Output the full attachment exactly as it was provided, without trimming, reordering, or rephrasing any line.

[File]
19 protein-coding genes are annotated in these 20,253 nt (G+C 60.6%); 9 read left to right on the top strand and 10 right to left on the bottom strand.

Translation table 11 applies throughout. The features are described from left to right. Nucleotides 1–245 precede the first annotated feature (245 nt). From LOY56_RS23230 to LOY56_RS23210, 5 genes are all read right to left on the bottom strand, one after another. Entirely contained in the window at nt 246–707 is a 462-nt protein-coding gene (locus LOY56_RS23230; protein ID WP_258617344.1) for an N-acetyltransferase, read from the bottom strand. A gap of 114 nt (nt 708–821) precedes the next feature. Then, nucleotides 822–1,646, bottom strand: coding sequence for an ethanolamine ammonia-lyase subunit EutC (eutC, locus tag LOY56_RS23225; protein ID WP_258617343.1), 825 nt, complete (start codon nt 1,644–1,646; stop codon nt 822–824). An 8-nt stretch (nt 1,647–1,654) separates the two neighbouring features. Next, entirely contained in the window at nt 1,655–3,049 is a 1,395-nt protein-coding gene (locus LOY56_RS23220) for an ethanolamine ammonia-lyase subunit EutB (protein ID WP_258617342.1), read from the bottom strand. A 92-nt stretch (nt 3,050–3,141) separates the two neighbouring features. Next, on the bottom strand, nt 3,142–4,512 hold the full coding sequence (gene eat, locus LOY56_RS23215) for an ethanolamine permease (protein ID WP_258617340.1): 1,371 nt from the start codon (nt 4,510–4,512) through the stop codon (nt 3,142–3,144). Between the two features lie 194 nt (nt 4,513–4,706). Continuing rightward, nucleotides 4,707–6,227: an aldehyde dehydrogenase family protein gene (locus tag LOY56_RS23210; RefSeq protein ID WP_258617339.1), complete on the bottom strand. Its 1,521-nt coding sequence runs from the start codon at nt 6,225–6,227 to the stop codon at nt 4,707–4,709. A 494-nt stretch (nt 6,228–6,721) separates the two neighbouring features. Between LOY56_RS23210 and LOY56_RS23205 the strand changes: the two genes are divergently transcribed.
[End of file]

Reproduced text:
19 protein-coding genes are annotated in these 20,253 nt (G+C 60.6%); 9 read left to right on the top strand and 10 right to left on the bottom strand.

Translation table 11 applies throughout. The features are described from left to right. Nucleotides 1–245 precede the first annotated feature (245 nt). From LOY56_RS23230 to LOY56_RS23210, 5 genes are all read right to left on the bottom strand, one after another. Entirely contained in the window at nt 246–707 is a 462-nt protein-coding gene (locus LOY56_RS23230; protein ID WP_258617344.1) for an N-acetyltransferase, read from the bottom strand. A gap of 114 nt (nt 708–821) precedes the next feature. Then, nucleotides 822–1,646, bottom strand: coding sequence for an ethanolamine ammonia-lyase subunit EutC (eutC, locus tag LOY56_RS23225; protein ID WP_258617343.1), 825 nt, complete (start codon nt 1,644–1,646; stop codon nt 822–824). An 8-nt stretch (nt 1,647–1,654) separates the two neighbouring features. Next, entirely contained in the window at nt 1,655–3,049 is a 1,395-nt protein-coding gene (locus LOY56_RS23220) for an ethanolamine ammonia-lyase subunit EutB (protein ID WP_258617342.1), read from the bottom strand. A 92-nt stretch (nt 3,050–3,141) separates the two neighbouring features. Next, on the bottom strand, nt 3,142–4,512 hold the full coding sequence (gene eat, locus LOY56_RS23215) for an ethanolamine permease (protein ID WP_258617340.1): 1,371 nt from the start codon (nt 4,510–4,512) through the stop codon (nt 3,142–3,144). Between the two features lie 194 nt (nt 4,513–4,706). Continuing rightward, nucleotides 4,707–6,227: an aldehyde dehydrogenase family protein gene (locus tag LOY56_RS23210; RefSeq protein ID WP_258617339.1), complete on the bottom strand. Its 1,521-nt coding sequence runs from the start codon at nt 6,225–6,227 to the stop codon at nt 4,707–4,709. A 494-nt stretch (nt 6,228–6,721) separates the two neighbouring features. Between LOY56_RS23210 and LOY56_RS23205 the strand changes: the two genes are divergently transcribed.